Defending Firearm Possession Cases Explained By A Dallas Criminal Defense Lawyer
John Helms, Dallas criminal defense lawyer discusses his approach for defending clients charged with possession of a firearm
When I was a federal prosecutor, one of my best friends specialized in prosecuting federal firearms offenses. I handled some of those cases, too, both at trial and on appeal, but we had a specific program dedicated to going after gun crime. That program had a slogan: “Gun Crime Means Hard Time,” offers Helms, Dallas criminal defense lawyer. The term “gun crime” applies to a lot of different types of cases, including possession of illegal weapons and ammunition and taking a weapon to a prohibited place. The most common type of gun case, though, is a “felon-in-possession” case at the federal level, or Unlawful Possession of a Weapon (“UPW”), at the state level. These types of cases involve the possession of a firearm by someone who has been convicted of a felony. If you have been convicted of a felony, it is illegal for you to possess a firearm.
After a felony conviction, Texas law prohibits you from possessing a firearm within five years after you have been released from prison, community supervision, parole, or mandatory supervision, whichever is LONGEST. This means, for example, that if you are sent to prison and released on parole, the five years begins to run after you are finished with parole. Even after that period expires, though, you are ONLY allowed, under Texas law, to possess a firearm in your home or residence.
Here is the problem: Federal law says that, if you have a felony conviction, you cannot possess a firearm for the rest of your life. So, if you have been convicted of a felony, the federal government can prosecute you for possessing a firearm no matter how long ago your conviction or release from prison, supervision, or parole was. Why can they do that? Because Texas law does not trump federal law. The fact that you can possess a firearm under Texas law does not mean it is legal under federal law.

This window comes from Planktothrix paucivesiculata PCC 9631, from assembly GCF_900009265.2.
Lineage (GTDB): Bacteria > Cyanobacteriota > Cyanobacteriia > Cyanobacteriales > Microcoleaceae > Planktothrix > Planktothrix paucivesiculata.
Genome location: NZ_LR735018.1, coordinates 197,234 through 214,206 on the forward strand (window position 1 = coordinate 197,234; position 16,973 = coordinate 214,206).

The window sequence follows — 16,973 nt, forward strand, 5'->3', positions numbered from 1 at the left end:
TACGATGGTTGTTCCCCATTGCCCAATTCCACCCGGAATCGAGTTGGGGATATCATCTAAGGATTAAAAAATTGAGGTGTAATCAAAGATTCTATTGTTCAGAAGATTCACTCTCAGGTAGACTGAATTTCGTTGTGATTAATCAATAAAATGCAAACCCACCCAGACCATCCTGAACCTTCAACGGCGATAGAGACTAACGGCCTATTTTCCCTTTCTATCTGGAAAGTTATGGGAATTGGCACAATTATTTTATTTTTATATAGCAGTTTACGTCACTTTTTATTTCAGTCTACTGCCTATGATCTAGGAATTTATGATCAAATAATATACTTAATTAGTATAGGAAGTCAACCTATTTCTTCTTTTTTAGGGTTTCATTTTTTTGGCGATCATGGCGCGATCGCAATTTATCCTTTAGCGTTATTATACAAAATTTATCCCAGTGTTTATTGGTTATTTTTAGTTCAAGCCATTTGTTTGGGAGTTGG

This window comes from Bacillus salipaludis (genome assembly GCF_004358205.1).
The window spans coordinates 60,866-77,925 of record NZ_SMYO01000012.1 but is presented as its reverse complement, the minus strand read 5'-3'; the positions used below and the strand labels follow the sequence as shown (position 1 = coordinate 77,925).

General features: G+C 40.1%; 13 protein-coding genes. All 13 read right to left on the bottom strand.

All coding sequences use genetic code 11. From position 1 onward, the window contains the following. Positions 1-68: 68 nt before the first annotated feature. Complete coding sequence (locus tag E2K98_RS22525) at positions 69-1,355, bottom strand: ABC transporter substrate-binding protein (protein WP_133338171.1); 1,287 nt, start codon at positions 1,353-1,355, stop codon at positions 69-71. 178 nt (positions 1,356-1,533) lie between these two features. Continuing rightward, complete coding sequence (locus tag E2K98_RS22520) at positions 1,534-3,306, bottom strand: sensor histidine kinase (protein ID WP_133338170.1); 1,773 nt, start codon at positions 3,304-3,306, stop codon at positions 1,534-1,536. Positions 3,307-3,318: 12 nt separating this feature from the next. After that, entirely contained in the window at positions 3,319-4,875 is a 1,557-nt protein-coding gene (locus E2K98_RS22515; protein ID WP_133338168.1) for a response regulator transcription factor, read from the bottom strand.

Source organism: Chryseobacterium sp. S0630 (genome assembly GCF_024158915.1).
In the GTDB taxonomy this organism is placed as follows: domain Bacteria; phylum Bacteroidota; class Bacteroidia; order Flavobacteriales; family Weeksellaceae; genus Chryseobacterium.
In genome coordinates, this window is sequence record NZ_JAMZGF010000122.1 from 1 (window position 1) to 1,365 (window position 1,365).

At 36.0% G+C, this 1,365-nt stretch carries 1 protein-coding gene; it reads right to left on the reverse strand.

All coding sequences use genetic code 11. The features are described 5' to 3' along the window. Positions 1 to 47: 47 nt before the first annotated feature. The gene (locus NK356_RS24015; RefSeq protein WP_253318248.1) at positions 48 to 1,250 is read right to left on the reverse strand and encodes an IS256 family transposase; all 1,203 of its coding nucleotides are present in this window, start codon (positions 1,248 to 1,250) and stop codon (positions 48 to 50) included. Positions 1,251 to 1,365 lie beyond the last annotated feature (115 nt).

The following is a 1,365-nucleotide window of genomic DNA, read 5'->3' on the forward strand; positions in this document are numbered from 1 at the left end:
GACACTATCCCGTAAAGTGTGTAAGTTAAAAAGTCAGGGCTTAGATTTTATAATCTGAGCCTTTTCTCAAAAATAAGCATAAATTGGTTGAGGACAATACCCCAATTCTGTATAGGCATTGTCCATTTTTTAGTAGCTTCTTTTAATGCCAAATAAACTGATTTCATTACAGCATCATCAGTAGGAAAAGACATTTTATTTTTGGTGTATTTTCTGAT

Most cases under either state or federal law come down to whether the accused was knowingly “possessing” the gun. Many people accused of illegally possessing a gun say, “It wasn’t my gun.” That does not matter. You can possess a gun even though it does not belong to you. Possession means that you have the ability to exercise control over it. You can do that whether the gun belongs to someone else or not.
The law says that people with felony convictions cannot possess a gun because our society believes that it is too dangerous to allow convicted felons to have guns. Think about this: You can rob a bank with someone else’s gun. You can shoot someone after an argument with someone else’s gun. That gun is just as lethal even though it belongs to someone else. So, the danger that the law is trying to stop is not lessened because the gun belongs to someone else.
Defending gun possession cases usually involves focusing on whether the accused knew that gun was wherever the police found it. If you do not know anything about the gun, you cannot knowingly possess it.
For example, lots of guns are discovered in cars during a traffic stop. They are often under the seat or somewhere like that. If you are just temporarily borrowing the car from someone else, there is a chance that the owner of the car left it there without telling you, and you did not know the gun was there. That might be the reasonable doubt you need.
A good criminal defense lawyer will investigate all of the circumstances of how and where the gun was discovered. If it was found in your pants pocket, you are probably out of luck, because you were in control of it, and it is hard to claim you didn’t realize there was a gun in your pocket. But if the situation is less clear, it is important to have a diligent defense lawyer to make sure that your rights are protected.
If you, a family member or someone you know has been charged with possession of a firearm or any other in the Dallas area, contact Dallas criminal defense lawyer John Helms at (214) 666-8010 or fill out the online contact form. You can discuss your case, how the law may apply and your best legal options to protect your rights and freedom.
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